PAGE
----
Today’s Townhall.com column has generated a long string of comments, some silly continuations of the Bush-Kerry debates, but many interesting ones on my premise that the young men of today who do not serve in the military will face significant obstacles in any future political career.
The commentators have also added a number of additional arguments in favor of enlisting either out of high school or immediately following college.
But Joe, a USC grad who enlisted after graduation and who is now a sergeant in Army Special Forces, called with the best reason of all: He couldn’t imagine explaining to his kids –not voters– why he had not answered the call of duty after 9/11. He spoke with me in the fourth segment of today’s second hour. I strongly recommend you give it a listen as well as giving the comments a read.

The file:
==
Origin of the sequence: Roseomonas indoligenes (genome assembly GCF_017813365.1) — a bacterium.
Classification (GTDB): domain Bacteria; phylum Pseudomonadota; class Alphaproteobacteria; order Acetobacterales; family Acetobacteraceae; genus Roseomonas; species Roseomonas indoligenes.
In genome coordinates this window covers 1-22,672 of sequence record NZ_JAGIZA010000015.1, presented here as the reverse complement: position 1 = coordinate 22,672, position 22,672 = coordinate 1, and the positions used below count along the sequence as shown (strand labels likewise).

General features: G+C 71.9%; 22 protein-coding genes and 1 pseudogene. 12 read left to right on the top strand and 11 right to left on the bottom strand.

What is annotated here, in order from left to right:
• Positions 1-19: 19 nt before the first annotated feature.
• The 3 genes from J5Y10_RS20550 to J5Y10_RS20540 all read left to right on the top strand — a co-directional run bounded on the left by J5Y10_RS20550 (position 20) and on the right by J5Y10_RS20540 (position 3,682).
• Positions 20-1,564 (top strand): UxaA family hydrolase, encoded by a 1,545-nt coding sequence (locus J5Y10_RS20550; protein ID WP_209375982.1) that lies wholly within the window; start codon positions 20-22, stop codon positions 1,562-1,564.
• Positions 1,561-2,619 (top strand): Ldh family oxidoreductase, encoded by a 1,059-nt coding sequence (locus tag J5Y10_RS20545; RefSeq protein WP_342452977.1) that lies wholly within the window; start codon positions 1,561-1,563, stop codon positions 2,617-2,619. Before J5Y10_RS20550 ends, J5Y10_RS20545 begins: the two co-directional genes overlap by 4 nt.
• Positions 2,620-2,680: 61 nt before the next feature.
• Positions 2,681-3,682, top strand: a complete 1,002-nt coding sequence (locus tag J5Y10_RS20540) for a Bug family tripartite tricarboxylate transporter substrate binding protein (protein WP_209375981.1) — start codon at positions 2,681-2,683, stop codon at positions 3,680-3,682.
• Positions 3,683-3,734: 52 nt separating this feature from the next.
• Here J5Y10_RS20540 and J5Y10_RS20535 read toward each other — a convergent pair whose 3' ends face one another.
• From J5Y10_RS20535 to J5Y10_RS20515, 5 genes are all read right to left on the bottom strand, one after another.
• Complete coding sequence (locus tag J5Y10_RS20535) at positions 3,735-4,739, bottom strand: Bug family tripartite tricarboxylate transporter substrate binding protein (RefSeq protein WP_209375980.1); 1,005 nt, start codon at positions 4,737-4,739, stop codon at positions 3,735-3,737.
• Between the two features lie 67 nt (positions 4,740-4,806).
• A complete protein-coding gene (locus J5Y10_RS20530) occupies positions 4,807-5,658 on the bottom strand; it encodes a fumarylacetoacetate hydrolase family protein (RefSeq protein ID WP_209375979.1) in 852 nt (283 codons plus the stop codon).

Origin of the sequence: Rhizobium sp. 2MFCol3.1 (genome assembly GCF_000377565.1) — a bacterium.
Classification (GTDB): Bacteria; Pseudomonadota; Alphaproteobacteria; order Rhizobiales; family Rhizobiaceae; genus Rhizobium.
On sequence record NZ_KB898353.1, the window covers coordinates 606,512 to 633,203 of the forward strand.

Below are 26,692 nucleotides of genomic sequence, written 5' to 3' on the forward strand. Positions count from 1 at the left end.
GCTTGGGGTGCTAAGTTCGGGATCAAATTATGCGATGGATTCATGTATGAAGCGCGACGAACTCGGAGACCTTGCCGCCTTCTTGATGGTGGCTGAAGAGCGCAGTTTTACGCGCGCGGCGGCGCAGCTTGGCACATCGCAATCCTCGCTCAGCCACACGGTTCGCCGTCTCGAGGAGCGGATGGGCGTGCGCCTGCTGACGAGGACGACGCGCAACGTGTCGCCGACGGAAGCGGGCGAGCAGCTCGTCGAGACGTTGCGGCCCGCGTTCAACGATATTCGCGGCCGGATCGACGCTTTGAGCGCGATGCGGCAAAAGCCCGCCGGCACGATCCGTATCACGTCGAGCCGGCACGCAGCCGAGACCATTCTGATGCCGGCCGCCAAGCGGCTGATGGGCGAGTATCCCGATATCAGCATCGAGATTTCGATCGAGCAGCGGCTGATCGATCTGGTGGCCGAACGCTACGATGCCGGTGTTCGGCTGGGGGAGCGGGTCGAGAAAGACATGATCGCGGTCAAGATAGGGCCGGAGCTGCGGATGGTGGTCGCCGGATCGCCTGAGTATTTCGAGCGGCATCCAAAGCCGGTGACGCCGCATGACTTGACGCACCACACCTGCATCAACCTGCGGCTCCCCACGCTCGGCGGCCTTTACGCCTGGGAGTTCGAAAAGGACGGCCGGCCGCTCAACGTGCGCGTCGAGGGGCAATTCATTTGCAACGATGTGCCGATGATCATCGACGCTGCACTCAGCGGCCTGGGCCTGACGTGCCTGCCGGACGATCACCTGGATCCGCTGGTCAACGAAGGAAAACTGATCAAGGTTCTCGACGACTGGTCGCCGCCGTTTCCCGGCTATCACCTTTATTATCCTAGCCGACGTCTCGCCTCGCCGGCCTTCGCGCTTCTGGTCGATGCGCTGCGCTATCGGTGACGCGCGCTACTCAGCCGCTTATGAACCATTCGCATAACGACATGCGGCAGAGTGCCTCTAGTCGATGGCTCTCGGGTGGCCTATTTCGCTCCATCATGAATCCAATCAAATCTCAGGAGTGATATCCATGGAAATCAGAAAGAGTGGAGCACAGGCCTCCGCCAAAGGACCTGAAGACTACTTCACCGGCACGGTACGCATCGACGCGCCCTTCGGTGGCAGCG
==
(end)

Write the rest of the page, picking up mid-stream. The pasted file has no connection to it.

One grab from one comment on the thread:
[L]eadership learned under fire imparts character, and it leaves a mark on a person after hostilities cease. When the test of your leadership skills involves responsibility for the lives of others, your priorities change. Of the elements of character required to be successful in the military, integrity is the most prized. (This is not to say that all who serve in the military have integrity, but the military system is very adept at weeding out those who do not have it.)
In my years of service, I have met (and lost) people whose character, intelligence, humanity, love, patriotism, AND LEADERSHIP constantly remind me of the better things in people I will always strive to find in myself.
Those kinds of experiences create leadership skills that people gravitate to, and always have.